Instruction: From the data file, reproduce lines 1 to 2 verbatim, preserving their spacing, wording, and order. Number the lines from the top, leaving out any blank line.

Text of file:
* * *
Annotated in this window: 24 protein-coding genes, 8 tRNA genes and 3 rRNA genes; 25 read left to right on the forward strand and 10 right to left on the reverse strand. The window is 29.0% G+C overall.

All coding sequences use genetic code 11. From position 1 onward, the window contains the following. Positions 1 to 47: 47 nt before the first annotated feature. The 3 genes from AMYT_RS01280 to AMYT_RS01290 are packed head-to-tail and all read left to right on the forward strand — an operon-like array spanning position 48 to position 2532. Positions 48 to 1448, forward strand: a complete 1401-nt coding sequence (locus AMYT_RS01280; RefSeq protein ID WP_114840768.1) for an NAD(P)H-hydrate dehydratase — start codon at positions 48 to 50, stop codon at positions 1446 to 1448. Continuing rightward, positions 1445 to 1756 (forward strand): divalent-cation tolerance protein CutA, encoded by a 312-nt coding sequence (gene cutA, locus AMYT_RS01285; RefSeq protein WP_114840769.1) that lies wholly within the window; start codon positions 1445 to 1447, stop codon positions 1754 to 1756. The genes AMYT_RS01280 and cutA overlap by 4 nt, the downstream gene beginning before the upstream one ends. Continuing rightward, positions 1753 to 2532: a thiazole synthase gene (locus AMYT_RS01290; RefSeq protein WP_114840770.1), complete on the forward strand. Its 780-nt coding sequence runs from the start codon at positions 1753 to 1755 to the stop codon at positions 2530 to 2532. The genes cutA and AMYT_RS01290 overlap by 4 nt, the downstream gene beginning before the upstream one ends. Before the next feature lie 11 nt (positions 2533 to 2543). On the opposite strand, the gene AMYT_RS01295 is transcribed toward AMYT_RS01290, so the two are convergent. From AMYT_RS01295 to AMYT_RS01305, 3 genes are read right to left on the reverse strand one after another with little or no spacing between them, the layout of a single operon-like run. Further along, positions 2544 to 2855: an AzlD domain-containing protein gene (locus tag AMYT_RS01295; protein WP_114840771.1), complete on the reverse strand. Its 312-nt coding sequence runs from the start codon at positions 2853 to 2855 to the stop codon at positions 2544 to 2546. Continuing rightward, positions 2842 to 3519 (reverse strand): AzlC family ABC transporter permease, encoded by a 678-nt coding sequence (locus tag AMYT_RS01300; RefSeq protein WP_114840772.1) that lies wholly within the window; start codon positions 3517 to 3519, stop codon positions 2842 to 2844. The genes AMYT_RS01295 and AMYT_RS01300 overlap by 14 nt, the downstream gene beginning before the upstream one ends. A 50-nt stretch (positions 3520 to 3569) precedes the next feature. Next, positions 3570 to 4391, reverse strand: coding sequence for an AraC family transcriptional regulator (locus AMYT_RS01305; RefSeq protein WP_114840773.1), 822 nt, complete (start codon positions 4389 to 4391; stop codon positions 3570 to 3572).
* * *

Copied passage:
Annotated in this window: 24 protein-coding genes, 8 tRNA genes and 3 rRNA genes; 25 read left to right on the forward strand and 10 right to left on the reverse strand. The window is 29.0% G+C overall.

All coding sequences use genetic code 11. From position 1 onward, the window contains the following. Positions 1 to 47: 47 nt before the first annotated feature. The 3 genes from AMYT_RS01280 to AMYT_RS01290 are packed head-to-tail and all read left to right on the forward strand — an operon-like array spanning position 48 to position 2532. Positions 48 to 1448, forward strand: a complete 1401-nt coding sequence (locus AMYT_RS01280; RefSeq protein ID WP_114840768.1) for an NAD(P)H-hydrate dehydratase — start codon at positions 48 to 50, stop codon at positions 1446 to 1448. Continuing rightward, positions 1445 to 1756 (forward strand): divalent-cation tolerance protein CutA, encoded by a 312-nt coding sequence (gene cutA, locus AMYT_RS01285; RefSeq protein WP_114840769.1) that lies wholly within the window; start codon positions 1445 to 1447, stop codon positions 1754 to 1756. The genes AMYT_RS01280 and cutA overlap by 4 nt, the downstream gene beginning before the upstream one ends. Continuing rightward, positions 1753 to 2532: a thiazole synthase gene (locus AMYT_RS01290; RefSeq protein WP_114840770.1), complete on the forward strand. Its 780-nt coding sequence runs from the start codon at positions 1753 to 1755 to the stop codon at positions 2530 to 2532. The genes cutA and AMYT_RS01290 overlap by 4 nt, the downstream gene beginning before the upstream one ends. Before the next feature lie 11 nt (positions 2533 to 2543). On the opposite strand, the gene AMYT_RS01295 is transcribed toward AMYT_RS01290, so the two are convergent. From AMYT_RS01295 to AMYT_RS01305, 3 genes are read right to left on the reverse strand one after another with little or no spacing between them, the layout of a single operon-like run. Further along, positions 2544 to 2855: an AzlD domain-containing protein gene (locus tag AMYT_RS01295; protein WP_114840771.1), complete on the reverse strand. Its 312-nt coding sequence runs from the start codon at positions 2853 to 2855 to the stop codon at positions 2544 to 2546. Continuing rightward, positions 2842 to 3519 (reverse strand): AzlC family ABC transporter permease, encoded by a 678-nt coding sequence (locus tag AMYT_RS01300; RefSeq protein WP_114840772.1) that lies wholly within the window; start codon positions 3517 to 3519, stop codon positions 2842 to 2844. The genes AMYT_RS01295 and AMYT_RS01300 overlap by 14 nt, the downstream gene beginning before the upstream one ends. A 50-nt stretch (positions 3520 to 3569) precedes the next feature. Next, positions 3570 to 4391, reverse strand: coding sequence for an AraC family transcriptional regulator (locus AMYT_RS01305; RefSeq protein WP_114840773.1), 822 nt, complete (start codon positions 4389 to 4391; stop codon positions 3570 to 3572).